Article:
He lunges and she instinctively ducks out of the path of his fist. He kicks her leg. She doesn’t say anything. He spits at her and screams profanities. She reaches up to wipe the spit away and he scratches her arm. Her ears are ringing.
It’s 9:00 a.m. and class has just begun. He’s the student she’s been assigned to work with this year in her role as an Educational Assistant (EA). She is wearing personal protective equipment (PPE) and is following the student’s safety plan.
The end of her day will be filled with paperwork: a Use of Non-Violent Protocols form, an Antecedent Behavior Consequence Log, a Safety Plan Log form, a Violent Incident Report form (VIR) and a Student Incident form. Following a workplace injury protocol that includes a phone call to the HR person at the board, she will also inform her administration of the incident. Just another day in the life of an EA.
It took me 15 minutes to complete all the forms that would be required for just this one scenario. But I was just trying to gain a sense of what’s required of the EA after such an incident; I didn’t factor in the time it would take to speak with admin, call the board office or forward all the forms to their proper destinations. Did I mention most forms are time sensitive and must be completed in 24 hours?
Hitting, spitting, kicking, hair pulling, biting, scratching, profanities, death threats and exposure to feces and urine are just some of the incidents of workplace violence EAs experience on a daily basis.
On the front line
“Workplace violence is the number one issue for our staff,” says Tracey Marshall, ESSP/ECE Bargaining Unit President within OSSTF/FEESO District 18, Upper Grand. “We want to keep them safe, and as a union we are constantly developing policies and strategies to respond to our members’ needs. The vast majority of my day is focused on helping staff navigate violent incidents that stem directly from their work with students. Education workers need a clear message about what constitutes a violent incident, how they can report it and the supports available from their union and their employer.”
To gain a better understanding of how workplace violence affects the work and the lives of EAs, I spoke with six EAs from District 18 in December of 2015. We conducted the interviews in the new downtown library in Fergus, overlooking the Grand River. It was a beautiful setting that stood in stark contrast to the disturbing experiences of workplace violence described by the EAs. Almost all of the interviewees had worked over 10 years in the education field, and most had experienced some type of injury and lost time from work, directly as a result of their work with students who were violent.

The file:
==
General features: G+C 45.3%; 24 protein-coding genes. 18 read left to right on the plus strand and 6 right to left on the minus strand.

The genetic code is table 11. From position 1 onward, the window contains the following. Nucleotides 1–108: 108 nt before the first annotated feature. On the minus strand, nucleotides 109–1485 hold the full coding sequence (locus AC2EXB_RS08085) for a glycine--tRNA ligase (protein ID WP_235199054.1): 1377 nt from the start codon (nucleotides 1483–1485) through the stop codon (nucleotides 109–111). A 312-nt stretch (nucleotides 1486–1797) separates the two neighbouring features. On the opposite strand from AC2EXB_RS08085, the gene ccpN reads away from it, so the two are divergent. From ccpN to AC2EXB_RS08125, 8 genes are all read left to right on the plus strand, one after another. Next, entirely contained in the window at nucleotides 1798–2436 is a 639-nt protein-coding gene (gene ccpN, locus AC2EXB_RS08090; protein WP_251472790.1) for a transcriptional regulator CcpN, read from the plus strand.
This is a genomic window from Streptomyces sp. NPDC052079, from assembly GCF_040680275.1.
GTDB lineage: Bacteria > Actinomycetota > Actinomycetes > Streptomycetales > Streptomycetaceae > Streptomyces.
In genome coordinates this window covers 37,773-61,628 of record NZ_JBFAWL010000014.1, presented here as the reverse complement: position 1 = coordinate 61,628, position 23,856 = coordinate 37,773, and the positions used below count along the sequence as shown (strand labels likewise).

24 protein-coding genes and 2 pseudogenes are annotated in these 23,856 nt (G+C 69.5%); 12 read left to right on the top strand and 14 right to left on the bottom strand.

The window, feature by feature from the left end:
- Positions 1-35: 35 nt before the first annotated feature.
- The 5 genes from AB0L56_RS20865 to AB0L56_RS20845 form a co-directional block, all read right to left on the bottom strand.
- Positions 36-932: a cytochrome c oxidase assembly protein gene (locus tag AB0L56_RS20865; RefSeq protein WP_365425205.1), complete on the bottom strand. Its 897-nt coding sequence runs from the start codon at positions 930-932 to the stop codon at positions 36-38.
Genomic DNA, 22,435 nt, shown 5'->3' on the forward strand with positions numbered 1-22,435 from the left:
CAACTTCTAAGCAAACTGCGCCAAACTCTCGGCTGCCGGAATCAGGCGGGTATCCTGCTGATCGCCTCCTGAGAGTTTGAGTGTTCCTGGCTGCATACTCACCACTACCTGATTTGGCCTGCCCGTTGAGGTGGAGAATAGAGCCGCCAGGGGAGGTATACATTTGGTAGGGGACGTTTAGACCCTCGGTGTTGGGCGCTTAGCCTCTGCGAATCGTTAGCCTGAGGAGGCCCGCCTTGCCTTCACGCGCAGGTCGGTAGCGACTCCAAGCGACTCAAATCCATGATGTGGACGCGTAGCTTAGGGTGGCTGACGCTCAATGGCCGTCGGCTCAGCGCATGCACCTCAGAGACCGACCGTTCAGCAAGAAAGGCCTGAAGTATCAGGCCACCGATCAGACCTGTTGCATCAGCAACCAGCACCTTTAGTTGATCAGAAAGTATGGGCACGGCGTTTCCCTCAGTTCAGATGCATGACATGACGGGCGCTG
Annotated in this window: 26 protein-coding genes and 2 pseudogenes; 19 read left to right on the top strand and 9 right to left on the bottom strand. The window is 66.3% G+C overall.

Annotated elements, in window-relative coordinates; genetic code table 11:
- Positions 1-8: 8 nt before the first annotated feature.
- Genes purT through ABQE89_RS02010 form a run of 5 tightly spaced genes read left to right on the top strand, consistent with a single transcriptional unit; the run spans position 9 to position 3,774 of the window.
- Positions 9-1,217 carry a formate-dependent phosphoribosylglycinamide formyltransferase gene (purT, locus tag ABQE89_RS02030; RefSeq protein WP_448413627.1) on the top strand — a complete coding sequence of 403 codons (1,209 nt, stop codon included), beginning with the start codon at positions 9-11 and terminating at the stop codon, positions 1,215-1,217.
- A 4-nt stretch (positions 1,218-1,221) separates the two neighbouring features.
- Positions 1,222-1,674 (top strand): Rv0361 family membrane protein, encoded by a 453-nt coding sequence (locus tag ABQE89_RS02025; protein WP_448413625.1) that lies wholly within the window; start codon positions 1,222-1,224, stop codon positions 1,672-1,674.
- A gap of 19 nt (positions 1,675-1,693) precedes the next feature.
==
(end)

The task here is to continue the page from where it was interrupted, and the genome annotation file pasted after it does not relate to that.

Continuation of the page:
Several of the EAs said they had been asked by administrators to downplay their injuries, and were often met with responses such as, “You’re not really that hurt, are you?” Others reported that they were encouraged to not fill out a Violent Incident Report form, the rationale being that there was no intent on the part of the student to harm the worker.
A number of EAs recalled that when they were first hired, their role was to help the whole class with accommodations and modifications. Now, however, an EA usually isn’t assigned unless a student displays violent behaviour. Consequently, the number of jobs is shrinking, but the workload within each job is greater and has become more dangerous.
Experiences with workplace violence affect more than just the EAs’ working lives. Their family life, their health and their general well-being are all impacted by violent incidents in the workplace. A family member said to EA Leanne Jolley, “I know why you love your work…but is your health worth it?”
Erinn Yetman received a severe concussion when she was attacked by a student to whom she was not assigned. Although she was already injured by the initial attack, she put herself at additional risk in order to ensure the safety of her own student. Her experience illustrates a common theme: EAs routinely risk their own safety to protect other staff, other students and, above all, to ensure the safety of their own students. And far too often, as in Yetman’s case, their commitment to the safety of those around them can have significant impacts on their lives outside of work. Yetman describes her experience with workplace violence as, “the worst experience of violence in any part of my life. No one talks about what happens after. The 11 months in bed, wearing earplugs, sunglasses, no noise or any light. It wasn’t just I who lived this, it was my whole family. The focus of my job, at the end of the day, is to not get hurt, after helping my students find their place in society.”